California jobs report underscores deepening inequality

By Karl Eisner
8 January 2013

California’s employment agency issued its latest jobs report on December 21, which reported a decline in the overall number of jobs in the state.

Though the unemployment rate fell from 10.1 to 9.8 percent, California in fact shed some 3,800 jobs in November, driven by close to 20,000 job losses in the manufacturing, education and health fields. The retail sector was responsible for the largest number of new jobs, at nearly 16,000 positions.

With private business hiring largely stagnant and public sector positions continuing to disappear, more workers are turning to different types of self-employment—driving down the number considered officially unemployed, despite the actual decrease in available jobs.

California’s unemployment rate remains the third highest in the country, well above the national average of 7.7 percent. The December report shows a continuation of the anemic job growth since the official start of the state’s economic “recovery” in February 2010, with only two of every five jobs lost during the economic slump regained. At the current pace of job creation, even absent a renewed economic downturn, a return to pre-2008 employment levels is still years away.

The latest jobs figures also demonstrate the glaring inequities plaguing California, with pockets of wealth existing alongside large swathes of the state mired in rising poverty and crime, high unemployment and declining incomes.

Thirty-five of California’s 58 counties were afflicted with double-digit unemployment in November. In the Central Valley, home to 6.5 million residents and much of the state’s multibillion-dollar agricultural industry, joblessness averages 13.4 percent. In Imperial County, an impoverished, predominately agricultural region on the US-Mexico border, unemployment is highest, at 26.6 percent.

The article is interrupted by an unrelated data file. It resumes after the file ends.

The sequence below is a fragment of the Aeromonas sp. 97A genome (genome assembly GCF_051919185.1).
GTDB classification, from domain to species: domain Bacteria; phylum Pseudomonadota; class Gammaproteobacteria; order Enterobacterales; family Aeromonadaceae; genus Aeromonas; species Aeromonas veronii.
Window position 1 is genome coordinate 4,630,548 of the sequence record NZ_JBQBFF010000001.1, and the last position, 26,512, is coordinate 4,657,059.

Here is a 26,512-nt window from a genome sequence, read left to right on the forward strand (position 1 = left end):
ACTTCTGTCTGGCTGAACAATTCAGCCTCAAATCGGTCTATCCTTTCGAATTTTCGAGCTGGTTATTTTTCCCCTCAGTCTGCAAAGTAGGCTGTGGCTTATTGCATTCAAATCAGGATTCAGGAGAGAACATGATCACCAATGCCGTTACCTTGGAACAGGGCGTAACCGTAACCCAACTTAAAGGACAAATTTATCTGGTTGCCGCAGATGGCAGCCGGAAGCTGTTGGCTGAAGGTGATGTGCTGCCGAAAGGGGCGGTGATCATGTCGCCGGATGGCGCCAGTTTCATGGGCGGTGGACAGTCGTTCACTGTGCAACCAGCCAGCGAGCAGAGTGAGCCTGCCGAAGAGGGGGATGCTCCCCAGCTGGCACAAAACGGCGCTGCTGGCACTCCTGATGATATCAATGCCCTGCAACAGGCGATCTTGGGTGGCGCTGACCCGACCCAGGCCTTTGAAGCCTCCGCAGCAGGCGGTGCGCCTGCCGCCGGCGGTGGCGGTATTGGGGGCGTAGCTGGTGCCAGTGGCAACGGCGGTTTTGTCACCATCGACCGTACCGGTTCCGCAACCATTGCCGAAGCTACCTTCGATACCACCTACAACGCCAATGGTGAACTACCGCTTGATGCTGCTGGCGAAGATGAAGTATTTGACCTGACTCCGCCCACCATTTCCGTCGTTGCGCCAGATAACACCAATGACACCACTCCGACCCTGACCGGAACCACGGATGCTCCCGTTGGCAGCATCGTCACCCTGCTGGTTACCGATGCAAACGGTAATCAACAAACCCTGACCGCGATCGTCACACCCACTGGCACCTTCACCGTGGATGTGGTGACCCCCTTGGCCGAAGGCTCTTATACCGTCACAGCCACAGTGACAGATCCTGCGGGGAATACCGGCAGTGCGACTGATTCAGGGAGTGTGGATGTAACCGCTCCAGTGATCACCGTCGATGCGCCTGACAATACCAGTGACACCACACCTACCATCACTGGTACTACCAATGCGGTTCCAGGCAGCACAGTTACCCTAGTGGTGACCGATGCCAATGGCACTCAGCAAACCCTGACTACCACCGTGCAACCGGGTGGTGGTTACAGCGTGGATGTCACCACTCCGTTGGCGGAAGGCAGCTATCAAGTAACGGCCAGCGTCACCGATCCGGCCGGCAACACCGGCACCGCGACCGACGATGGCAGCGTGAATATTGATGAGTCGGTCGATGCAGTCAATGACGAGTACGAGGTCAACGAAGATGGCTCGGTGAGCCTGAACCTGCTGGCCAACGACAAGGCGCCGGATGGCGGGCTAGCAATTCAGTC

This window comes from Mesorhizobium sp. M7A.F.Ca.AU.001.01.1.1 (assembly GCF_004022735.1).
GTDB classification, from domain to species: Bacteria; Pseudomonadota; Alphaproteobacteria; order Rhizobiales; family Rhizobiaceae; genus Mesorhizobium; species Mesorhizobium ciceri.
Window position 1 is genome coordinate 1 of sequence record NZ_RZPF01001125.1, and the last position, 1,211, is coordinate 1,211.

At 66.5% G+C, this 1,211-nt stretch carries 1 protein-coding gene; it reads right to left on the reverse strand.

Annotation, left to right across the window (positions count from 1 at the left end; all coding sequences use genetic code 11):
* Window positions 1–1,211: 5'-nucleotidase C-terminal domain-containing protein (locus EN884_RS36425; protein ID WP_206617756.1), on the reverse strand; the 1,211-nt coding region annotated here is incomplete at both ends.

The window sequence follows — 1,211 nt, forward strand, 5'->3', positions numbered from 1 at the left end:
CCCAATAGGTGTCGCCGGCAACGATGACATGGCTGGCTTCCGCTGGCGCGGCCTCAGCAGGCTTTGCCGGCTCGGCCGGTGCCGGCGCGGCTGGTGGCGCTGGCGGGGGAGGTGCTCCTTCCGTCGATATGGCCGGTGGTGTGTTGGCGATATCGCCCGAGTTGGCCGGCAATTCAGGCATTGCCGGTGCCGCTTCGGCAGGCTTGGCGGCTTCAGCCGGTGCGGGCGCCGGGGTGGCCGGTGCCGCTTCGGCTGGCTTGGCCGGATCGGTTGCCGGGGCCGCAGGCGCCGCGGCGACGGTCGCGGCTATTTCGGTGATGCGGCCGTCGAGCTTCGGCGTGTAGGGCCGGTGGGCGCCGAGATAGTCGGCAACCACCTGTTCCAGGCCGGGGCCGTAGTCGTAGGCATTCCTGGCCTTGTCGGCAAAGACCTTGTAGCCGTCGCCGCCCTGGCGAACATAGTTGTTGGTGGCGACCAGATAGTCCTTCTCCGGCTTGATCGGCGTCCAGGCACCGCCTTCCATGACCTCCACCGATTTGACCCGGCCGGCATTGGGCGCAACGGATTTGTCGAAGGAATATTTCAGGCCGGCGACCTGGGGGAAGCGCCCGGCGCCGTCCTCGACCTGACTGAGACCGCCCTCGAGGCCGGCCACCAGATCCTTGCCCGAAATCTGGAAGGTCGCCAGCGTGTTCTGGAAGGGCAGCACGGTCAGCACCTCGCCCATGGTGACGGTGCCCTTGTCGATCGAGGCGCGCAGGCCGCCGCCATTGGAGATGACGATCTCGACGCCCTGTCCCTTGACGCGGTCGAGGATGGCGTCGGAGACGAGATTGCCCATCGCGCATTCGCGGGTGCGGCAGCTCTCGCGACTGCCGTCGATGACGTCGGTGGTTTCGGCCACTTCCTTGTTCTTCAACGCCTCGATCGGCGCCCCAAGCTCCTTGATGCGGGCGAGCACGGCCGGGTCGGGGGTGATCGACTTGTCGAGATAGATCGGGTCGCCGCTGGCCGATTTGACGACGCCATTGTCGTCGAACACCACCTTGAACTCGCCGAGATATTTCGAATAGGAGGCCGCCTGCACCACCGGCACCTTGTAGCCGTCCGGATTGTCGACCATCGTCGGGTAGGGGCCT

Along the coast, overall unemployment is lower, but most major cities still have unemployment well above the national average of 7.7 percent. Los Angeles, the second largest city in the US, has an unemployment rate of 11.2 percent, and Oakland 13.1 percent.

Richer counties like Santa Clara, Marin, and San Mateo in the more affluent San Francisco Bay Area saw a decline in unemployment, to levels at or significantly below the national 7.7 percent rate, while Central Valley counties of Fresno, Tulare and others actually saw marked increases in their jobless numbers in November.

Unemployment in Stockton, currently in the midst of a municipal bankruptcy, stood at 17.1 percent last month.

California now has among the highest levels of inequality in the United States, with a GINI coefficient of 0.471 as of 2010. This puts inequality in the state on par with countries such the Dominican Republic, Gambia, and the Republic of the Congo.

San Francisco and San Jose metropolitan areas were recently ranked as two of the wealthiest cities in America. San Diego, along the affluent southern coast, follows not far behind. Even in the wealthier counties, however, inequality is stark. More billionaires called California home than any other state in 2012, most of them residing in the Bay Area’s pockets of great wealth: small cities like Atherton, Mountain View and Palo Alto.

At the other extreme lies California’s pervasive poverty, largely dismissed or ignored by the state’s overwhelmingly Democratic political elite. According to a recent Census estimate based on the Supplemental Poverty Measure, nearly one in four California residents are poor—the highest rate of any US state. The new measure, which factors in cost of living, transportation, and child care costs, demonstrates that even in cities with low unemployment, the higher prices leave many mired in poverty.

The Central Valley’s Fresno, Modesto and Bakersfield-Delano metropolitan areas account for three of the five poorest large cities in the country, with child poverty reaching as high as 38 percent in Fresno county.